Keeping Our Brains Young

July 28, 2010 at 10:10 am , by

Oz Bain Brain blog size

If I only had a brain!

That’s Mehmet Oz, M.D., above, showing me how different a healthy brain looks and feels compared with a brain that is riddled with Alzheimer’s disease. It was an amazing lesson: the Alzheimer’s brain was stiff and withered while the healthy brain was plump and soft.

It wasn’t the first such lesson I’d had with Dr. Oz. I met him years ago, before he was a TV star and best-selling author of the You health books. He was just a rock-star heart surgeon then. It was a life-changing experience for me to stand on a stool in his OR and watch him perform open-heart surgery on a young woman (I mentioned that in a blog a while back). At other times with him I was lucky enough to compare a healthy artery with one stiff and coated with calcified plaque—a heart attack in the making. I also got to hold a liver and feel the rock-hard, enormous malignant tumor in it. That poor patient didn’t stand a chance.

These were the best kinds of lessons I could get outside of attending medical school. But holding that diseased brain (which took place at a recent small event in New York on how to keep our brains young) really motivated me. That’s a disease I don’t want to get, and I’m sure you don’t, either! The latest research shows that one way to help avoid Alzheimer’s and cognitive decline in general is aerobic exercise. It’s really one of the most important things we can do for ourselves.

I’ve been a little sedentary the past few weeks, since it’s been the hottest summer on record here in New York City. I’ve found myself making excuses for not exercising. But those brains reminded me that there’s no excuse not to get moving and work up a sweat. In fact, studies show that intense exercise can even make your brain grow. Join me in pledging to get moving, and let’s get smarter together!

SEE LHJ’S EDITOR-IN-CHIEF ON TV
Meanwhile, we have a great story in the magazine this month on how to keep your memory sharp. Read it here. And check out our editor-in-chief Sally Lee’s Today Show appearance with Hoda and Kathie Lee by clicking here. She shares some great tips on how to keep your brain young and strong. Don’t forget to try them!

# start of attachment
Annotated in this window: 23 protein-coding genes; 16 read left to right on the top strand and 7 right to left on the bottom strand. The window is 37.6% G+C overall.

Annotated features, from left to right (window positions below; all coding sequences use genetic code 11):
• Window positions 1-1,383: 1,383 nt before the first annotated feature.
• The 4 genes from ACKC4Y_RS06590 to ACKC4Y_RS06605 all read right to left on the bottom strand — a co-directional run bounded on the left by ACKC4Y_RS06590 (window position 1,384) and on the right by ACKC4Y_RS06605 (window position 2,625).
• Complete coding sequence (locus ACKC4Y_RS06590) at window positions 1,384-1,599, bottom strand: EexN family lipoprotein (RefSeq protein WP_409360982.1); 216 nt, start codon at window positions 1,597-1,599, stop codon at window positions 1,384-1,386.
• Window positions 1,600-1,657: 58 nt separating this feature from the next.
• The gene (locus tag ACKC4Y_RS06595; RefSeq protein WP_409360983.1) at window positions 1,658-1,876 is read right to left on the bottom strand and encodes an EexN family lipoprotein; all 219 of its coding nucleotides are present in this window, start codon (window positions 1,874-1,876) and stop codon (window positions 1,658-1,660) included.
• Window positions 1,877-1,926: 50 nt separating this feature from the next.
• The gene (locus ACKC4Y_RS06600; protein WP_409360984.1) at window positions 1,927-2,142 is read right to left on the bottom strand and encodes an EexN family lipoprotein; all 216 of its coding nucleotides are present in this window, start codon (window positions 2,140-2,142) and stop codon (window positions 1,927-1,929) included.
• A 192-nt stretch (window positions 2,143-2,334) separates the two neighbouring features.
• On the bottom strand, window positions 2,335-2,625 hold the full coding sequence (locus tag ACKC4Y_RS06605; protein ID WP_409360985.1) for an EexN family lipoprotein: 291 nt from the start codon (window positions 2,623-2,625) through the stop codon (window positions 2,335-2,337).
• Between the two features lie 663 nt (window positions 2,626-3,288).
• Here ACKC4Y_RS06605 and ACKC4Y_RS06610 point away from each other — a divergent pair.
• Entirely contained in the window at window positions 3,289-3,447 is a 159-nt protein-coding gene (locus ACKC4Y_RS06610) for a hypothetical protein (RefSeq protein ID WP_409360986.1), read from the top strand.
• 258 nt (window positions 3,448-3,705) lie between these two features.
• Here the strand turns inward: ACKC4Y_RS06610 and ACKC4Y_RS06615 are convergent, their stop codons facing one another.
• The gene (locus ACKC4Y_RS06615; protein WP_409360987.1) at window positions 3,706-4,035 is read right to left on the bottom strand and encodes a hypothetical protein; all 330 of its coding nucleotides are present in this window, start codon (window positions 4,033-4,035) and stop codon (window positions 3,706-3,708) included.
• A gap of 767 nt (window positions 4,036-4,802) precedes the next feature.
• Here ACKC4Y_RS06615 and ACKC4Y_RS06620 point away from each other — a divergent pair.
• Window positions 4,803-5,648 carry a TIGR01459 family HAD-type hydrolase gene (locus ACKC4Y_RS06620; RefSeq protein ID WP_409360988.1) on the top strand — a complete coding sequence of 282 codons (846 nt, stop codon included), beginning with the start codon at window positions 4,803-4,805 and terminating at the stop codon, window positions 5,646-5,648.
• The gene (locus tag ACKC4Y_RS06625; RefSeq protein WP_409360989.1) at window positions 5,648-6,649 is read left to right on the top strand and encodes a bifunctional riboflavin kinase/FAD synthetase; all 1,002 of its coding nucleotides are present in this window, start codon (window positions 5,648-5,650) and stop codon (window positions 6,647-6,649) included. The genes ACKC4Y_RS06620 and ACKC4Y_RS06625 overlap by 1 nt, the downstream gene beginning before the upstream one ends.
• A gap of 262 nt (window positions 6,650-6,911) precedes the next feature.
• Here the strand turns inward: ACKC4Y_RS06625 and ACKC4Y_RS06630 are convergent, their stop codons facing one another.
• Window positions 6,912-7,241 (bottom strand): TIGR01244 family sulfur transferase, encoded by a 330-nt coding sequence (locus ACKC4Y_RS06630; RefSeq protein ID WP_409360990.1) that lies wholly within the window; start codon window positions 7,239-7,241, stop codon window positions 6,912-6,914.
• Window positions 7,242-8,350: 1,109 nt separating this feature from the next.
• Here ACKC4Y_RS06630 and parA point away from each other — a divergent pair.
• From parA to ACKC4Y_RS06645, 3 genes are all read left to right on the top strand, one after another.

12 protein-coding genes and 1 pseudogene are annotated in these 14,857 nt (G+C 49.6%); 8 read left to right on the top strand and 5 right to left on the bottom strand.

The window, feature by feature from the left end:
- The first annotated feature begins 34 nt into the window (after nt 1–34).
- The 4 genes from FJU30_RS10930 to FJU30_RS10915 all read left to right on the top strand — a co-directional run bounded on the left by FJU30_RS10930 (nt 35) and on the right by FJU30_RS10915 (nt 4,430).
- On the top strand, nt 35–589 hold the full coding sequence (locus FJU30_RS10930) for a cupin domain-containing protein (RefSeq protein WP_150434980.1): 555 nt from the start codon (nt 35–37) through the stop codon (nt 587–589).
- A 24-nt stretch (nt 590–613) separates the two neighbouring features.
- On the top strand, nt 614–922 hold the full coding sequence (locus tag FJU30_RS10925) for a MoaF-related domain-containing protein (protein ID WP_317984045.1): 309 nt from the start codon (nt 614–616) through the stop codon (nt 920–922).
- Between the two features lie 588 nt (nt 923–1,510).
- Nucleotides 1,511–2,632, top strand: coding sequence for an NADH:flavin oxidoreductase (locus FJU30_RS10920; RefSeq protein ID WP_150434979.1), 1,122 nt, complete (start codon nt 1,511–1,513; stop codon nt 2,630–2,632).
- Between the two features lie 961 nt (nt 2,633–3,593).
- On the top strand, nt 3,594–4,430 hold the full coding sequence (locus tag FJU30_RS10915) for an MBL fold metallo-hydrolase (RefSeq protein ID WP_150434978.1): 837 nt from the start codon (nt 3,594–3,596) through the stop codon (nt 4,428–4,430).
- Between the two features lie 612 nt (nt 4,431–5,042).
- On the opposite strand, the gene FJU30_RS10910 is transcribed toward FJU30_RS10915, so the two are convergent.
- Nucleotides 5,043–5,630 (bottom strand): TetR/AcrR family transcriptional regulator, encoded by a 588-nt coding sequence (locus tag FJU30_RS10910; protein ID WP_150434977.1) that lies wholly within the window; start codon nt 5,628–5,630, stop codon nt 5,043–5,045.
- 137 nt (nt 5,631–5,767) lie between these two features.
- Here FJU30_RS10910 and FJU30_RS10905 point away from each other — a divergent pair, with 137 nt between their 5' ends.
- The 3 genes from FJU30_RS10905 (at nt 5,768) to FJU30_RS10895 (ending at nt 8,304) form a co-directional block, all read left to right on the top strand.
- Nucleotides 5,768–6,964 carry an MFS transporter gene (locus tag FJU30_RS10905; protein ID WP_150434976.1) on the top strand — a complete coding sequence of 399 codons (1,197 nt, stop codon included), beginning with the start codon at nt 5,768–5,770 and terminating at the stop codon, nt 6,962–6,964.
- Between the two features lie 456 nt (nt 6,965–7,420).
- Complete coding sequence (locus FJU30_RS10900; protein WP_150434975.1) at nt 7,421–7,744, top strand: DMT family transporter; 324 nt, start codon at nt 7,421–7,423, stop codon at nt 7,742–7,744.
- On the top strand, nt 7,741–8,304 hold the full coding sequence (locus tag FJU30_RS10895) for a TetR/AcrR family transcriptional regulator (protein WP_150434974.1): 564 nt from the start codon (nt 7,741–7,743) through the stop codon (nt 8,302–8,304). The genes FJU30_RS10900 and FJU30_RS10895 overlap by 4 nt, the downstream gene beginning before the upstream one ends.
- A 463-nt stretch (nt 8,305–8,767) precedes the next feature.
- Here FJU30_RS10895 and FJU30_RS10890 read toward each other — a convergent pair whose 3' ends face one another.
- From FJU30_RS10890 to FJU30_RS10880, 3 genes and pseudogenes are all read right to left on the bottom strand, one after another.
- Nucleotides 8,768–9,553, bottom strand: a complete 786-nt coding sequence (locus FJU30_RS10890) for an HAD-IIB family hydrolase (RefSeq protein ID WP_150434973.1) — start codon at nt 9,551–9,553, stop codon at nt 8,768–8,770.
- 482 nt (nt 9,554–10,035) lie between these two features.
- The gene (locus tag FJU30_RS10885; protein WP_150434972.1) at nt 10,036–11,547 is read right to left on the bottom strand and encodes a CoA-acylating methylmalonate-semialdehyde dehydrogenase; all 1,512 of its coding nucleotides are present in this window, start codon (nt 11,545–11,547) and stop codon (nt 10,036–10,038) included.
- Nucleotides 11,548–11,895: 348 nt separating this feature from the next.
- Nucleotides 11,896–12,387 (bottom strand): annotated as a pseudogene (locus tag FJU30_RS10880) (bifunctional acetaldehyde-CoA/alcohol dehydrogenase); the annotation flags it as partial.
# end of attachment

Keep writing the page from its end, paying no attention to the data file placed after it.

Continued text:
2 Responses to “Keeping Our Brains Young”

  1. [...] This post was mentioned on Twitter by Ladies' Home Journal, LHJ Health Editors. LHJ Health Editors said: A great way to prevent Alzheimer's–and that's me with Dr. Oz holding WHAT? http://bit.ly/ac70Rh [...]


  2. Please discuss the administration of thyroid medicine and the effects it causes to the heart.

    My 89 year old mother has memory loss due to hypoxia as a result of slow heart rate from heart meds treating palpitations due to thyroid meds which she was prescribed without thyroid studies being performed.

    I know of family members, friends and others who have been prescribed Levothyroxine, now have cardiac heart rate changes and are on cardiac medicine and / or a pacemaker.

    We know that there are many laboratory thyroid function blood tests that should be used for identifying the need or potential hazards of Levothyroxine for some people.
    The State of Maryland tests newborns for thyroid function. When it appears that the child has low TSH, further testing takes place. I know of a case where the child’s thyroid function testing identified he has the TBG Deficiency. The parents were strongly advised to teach the child to never take Levothyroxine since it could be very harmful.

    My mother was prescribed Levothyroxine 3 years ago because, at 87 years old, she commented that she was tired. 2 days following the new prescription, my mother called me and said she felt strange and thought her husband and doctor might be killing her. Her husband, doctor and her son, who is a physician, would not listen, took over her meds and due to the increased heart rate, she is now on Carvedilol which has become disastrous. Due to low heart rate and the resulting hypoxia, she has memory loss.

    Thyroid function testing, other than TSH has never been ordered for her, as far as I know.
    On CT, it was reported that she has pituitary scarring consistent with surgery.
    My mother has never had pituitary surgery. She did have 10 pregnancies. I understand the pituitary is related to thyroid function.
    Recently, her primary physician discontinued her Premarin, which she has been taking for 46 yrs following a hysterectomy.
    The original prescription was ordered and recently renewed by her GYN. It seems she has taken another turn for the worse since the Premarin was stopped.

    I have advocated for her and contacted her physicians, with no avail. She is now isolated and lays in bed most of the day.
    My mother now needs to leave her home to live in assisted living. It is so sad and never has had to happen. I believe she is a victim of family and physician abuse. Hopefully, we are able to take her to another physician who will evaluate if the situation can be reversed.
    Her husband has stated that he feels we are firing him from his job of taking care of her. Actually, we are trying to protect her from him.

    I am a Medical Technologist and I work in a clinical laboratory.
    I have noticed most of the patients who come to our ED with palpitations and cardiac distress are on both thyroid and cardiac medications.
    This is a pattern that would be good to investigate.

    Thank you for all you do,
    Marian Kriston
    Loveland, Ohio





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